'Spider-Man: Into The Spider-Verse' Named Best Of The Year By Utah Film Critics - Could More Follow?

When it comes to getting nominated for major awards in film, superhero movies fall short. Consistently, even the best movies in the superhero genre have gone largely ignored by the Academy Awards, Golden Globes, and other awards that honor the best in cinema each year. This year, it seems like Marvel's Black Panther might change the game, but maybe another original, bold and diverse superhero movie deserves to get some awards recognition too.

In fact, the Utah Film Critics' Association has named Spider-Man: Into the Spider-Verse as the Best Film of 2018. No, they didn't name it the Best Superhero Film of 2018, or the Best Blockbuster of 2018, or some other kind of genre consolation prize. This critics circle named it the best movie of the year. Period.

That's right, the Utah Film Critics' Association (via Collider) gave Spider-Man: Into the Spider-Verse their top prize, not to mention naming it the Best Animated Feature. The film also gave screenwriters Phil Lord and Rodney Rothman the award for Best Adapted Screenplay. This is extremely surprising, but is it a fluke, or could other Spider-Man Into the Spider-Verse awards follow?

Spider-Man: Into the Spider-Verse is not only the best animated film of the year (sorry, Incredibles 2), but it's truly a gamechanger for the superhero genre. It's not just as simple as taking the formula of a superhero movie and transferring it to the medium of animation. This movie invented new technology to create a unique visual style that makes it look unlike any superhero or animated movie that came before it. And that's just the tip of the iceberg.

While Black Panther certainly deserves endless praise for bringing a black superhero to the forefront of the blockbuster spotlight and giving African culture and black talent their due diligence after years of being relegated to the background, Spider-Man: Into the Spider-Verse celebrates diversity just as much.

For one, our new Spider-Man is Miles Morales, a half-Latin, half-black kid from Brooklyn that dives into the struggles of growing up in a family divided by crime and justice. On top of that, he has to deal with being a kid pressured by being privileged enough to be admitted into a school for gifted students. Add that into the mix of being a kid who doesn't look like other superheroes but still has to rise to live up to their legacy, even in the face of their lack of faith in him, and this is one of the most culturally significant heroes of our time.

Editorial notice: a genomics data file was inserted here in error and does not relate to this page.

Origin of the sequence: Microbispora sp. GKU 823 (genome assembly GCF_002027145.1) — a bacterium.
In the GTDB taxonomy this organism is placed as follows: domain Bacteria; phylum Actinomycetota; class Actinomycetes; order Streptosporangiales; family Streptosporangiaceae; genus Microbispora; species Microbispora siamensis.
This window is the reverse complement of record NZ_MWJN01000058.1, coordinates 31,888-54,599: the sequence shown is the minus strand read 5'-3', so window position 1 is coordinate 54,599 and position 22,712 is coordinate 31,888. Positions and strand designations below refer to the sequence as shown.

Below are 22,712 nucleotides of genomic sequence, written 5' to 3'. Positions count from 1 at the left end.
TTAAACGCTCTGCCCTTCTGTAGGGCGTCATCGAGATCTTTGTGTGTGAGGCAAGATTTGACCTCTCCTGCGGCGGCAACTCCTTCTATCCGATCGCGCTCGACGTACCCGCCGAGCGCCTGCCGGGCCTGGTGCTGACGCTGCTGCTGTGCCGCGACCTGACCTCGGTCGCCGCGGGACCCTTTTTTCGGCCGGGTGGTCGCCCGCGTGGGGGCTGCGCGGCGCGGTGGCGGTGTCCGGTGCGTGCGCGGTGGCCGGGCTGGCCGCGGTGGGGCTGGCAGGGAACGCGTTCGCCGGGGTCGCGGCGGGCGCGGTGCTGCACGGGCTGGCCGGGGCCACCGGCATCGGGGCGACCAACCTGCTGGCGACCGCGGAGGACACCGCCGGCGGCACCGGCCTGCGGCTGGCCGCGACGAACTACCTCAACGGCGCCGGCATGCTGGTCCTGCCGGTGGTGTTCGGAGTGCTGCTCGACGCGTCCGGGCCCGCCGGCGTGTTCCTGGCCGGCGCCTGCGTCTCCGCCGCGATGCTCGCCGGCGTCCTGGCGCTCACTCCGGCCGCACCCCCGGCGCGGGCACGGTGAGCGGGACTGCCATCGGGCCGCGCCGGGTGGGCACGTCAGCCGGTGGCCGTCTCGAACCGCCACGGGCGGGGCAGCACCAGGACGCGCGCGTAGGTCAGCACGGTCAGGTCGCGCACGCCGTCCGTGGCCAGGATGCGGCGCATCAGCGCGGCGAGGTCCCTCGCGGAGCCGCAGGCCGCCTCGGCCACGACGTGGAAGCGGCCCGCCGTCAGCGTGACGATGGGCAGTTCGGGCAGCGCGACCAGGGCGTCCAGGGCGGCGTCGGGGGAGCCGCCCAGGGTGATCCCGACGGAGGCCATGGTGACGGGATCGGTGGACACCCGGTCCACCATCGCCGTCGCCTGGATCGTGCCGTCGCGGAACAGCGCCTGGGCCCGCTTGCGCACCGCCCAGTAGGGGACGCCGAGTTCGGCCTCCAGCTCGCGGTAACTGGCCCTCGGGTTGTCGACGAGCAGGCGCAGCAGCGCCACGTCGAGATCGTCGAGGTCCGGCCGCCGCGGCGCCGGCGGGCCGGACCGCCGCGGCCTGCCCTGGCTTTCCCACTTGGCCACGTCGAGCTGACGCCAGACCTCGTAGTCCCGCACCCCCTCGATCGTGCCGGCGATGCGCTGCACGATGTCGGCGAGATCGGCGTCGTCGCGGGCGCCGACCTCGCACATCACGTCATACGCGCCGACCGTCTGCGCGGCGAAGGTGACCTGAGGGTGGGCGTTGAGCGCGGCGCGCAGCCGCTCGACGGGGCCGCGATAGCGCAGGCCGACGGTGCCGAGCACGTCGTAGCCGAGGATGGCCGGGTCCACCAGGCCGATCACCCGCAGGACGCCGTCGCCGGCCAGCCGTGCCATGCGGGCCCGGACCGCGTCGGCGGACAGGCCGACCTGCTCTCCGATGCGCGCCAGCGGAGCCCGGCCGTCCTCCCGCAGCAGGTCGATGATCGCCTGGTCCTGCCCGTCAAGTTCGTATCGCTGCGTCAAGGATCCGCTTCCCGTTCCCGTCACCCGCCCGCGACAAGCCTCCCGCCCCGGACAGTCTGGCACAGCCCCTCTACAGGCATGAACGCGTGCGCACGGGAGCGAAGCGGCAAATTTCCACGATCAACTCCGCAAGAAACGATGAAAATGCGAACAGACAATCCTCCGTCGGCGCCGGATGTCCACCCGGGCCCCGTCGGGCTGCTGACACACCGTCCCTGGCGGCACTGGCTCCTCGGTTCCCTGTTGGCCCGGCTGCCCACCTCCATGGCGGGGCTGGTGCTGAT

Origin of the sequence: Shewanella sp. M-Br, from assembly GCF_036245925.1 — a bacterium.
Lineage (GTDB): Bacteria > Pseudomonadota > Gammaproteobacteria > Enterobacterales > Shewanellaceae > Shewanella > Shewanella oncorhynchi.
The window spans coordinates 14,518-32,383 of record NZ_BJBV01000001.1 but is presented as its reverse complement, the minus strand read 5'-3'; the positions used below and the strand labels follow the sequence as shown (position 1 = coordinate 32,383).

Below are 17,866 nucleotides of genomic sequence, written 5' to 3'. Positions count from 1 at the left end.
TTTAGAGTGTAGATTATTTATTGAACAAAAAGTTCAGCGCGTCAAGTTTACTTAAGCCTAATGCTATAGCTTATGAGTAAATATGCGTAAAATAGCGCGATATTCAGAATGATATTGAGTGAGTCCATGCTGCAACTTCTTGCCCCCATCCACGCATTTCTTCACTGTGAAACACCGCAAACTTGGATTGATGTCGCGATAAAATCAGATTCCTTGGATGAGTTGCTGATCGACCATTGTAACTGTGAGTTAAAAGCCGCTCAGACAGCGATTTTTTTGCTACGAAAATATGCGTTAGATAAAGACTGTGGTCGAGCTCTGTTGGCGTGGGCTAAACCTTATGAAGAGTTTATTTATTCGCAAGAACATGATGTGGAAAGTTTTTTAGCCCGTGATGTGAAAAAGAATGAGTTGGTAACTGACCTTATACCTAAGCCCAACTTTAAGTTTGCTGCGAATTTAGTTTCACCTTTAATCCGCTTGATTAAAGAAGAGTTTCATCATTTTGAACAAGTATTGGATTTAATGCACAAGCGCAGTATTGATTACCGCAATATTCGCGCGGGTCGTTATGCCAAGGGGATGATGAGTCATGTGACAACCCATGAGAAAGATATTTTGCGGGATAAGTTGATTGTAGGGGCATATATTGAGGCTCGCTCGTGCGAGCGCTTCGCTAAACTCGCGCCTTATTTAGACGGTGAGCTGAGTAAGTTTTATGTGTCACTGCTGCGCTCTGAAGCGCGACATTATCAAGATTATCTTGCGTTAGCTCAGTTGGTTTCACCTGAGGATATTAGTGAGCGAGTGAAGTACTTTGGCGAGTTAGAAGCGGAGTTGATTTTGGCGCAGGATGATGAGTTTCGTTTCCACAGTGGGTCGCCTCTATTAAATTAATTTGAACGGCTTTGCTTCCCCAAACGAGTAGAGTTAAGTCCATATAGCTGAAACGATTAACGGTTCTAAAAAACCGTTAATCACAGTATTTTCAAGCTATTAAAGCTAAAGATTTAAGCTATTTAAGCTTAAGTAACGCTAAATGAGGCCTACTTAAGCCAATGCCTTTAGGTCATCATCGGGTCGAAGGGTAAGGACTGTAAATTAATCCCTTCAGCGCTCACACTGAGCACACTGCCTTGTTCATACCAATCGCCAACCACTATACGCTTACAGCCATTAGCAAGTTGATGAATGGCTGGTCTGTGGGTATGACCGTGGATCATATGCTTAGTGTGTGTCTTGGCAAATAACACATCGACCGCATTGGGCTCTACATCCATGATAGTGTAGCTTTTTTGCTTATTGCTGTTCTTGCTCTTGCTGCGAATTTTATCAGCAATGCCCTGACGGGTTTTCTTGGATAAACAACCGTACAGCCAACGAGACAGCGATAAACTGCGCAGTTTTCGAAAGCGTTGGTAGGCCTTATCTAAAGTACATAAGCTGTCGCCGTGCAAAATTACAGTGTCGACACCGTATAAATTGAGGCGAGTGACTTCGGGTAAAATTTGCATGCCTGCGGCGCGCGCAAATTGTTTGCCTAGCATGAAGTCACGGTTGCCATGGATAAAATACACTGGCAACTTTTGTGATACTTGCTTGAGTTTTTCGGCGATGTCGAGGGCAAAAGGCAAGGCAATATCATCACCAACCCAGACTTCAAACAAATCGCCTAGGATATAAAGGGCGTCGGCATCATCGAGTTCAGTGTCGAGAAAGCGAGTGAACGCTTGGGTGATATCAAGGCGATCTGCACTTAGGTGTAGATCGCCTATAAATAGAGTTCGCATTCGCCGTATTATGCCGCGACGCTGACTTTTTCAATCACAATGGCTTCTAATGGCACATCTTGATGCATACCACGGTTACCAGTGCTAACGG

But on top of that, we have a story that takes a unique approach to the world of comic books by incorporating some of the more wild elements from the more obscure corners of the Spider-Man mythology. It's the first comic book movie that truly embraces the weirdness and expansive nature of a comic book universe and does so in a way that makes sense to unfamiliar audiences but is also thoroughly entertaining on a number of levels, including being incredibly funny.

But is that enough?

Spider-Man: Into the Spider-Verse Oscar Chances

If the Utah Film Critics' Association is willing to name Spider-Man: Into the Spider-Verse as the Best Film of 2018, could the movie end up getting on Oscar nomination for Best Picture? Well, it's not necessarily out the realm of possibility, but the odds are stacked against it.

First of all, no superhero movie has ever been nominated for Best Picture. Secondly, only three animated movies have ever been nominated for Best Picture in the history of the Oscars (Toy Story 3, Up and Beauty and the Beast). And finally, the last time Spider-Verse producers Phil Lord & Chris Miller tackled animation, it was in The LEGO Movie, and the Academy didn't even give that movie the nomination that is so rightfully deserved. That might sound like bad news for Spider-Man: Into the Spider-Verse, but there is some good news.

The voting membership of the Academy of Motion Picture Arts and Sciences has changed in recent years. They've made a huge effort to diversify their ranks that used to be dominated by older white men. And the organization is eager to reward diversity on film too. Plus, they've started to embrace the weirder side of cinema, as evidenced by the fact that The Shape of Water won Best Picture last year. So maybe they'll be even more bold by not only giving Black Panther an Oscar nomination, but also Spider-Man: Into the Spider-Verse.

The only other problem might be that it's pretty late in the awards season, and there might not be enough time for Spider-Man: Into the Spider-Verse to turn enough heads to get the attention required to earn a Best Picture nomination. There are a lot of worthy contenders for Best Picture out there too, so there's an uphill battle for the movie to get more awards love.

For the time being, it's good to hear that at least one critics' group is willing to reward a praiseworthy movie as original and stunning as Spider-Man: Into the Spider-Verse. But let's hope that this is just the beginning of critics and tastemakers understanding the potential power and significance of superhero movies.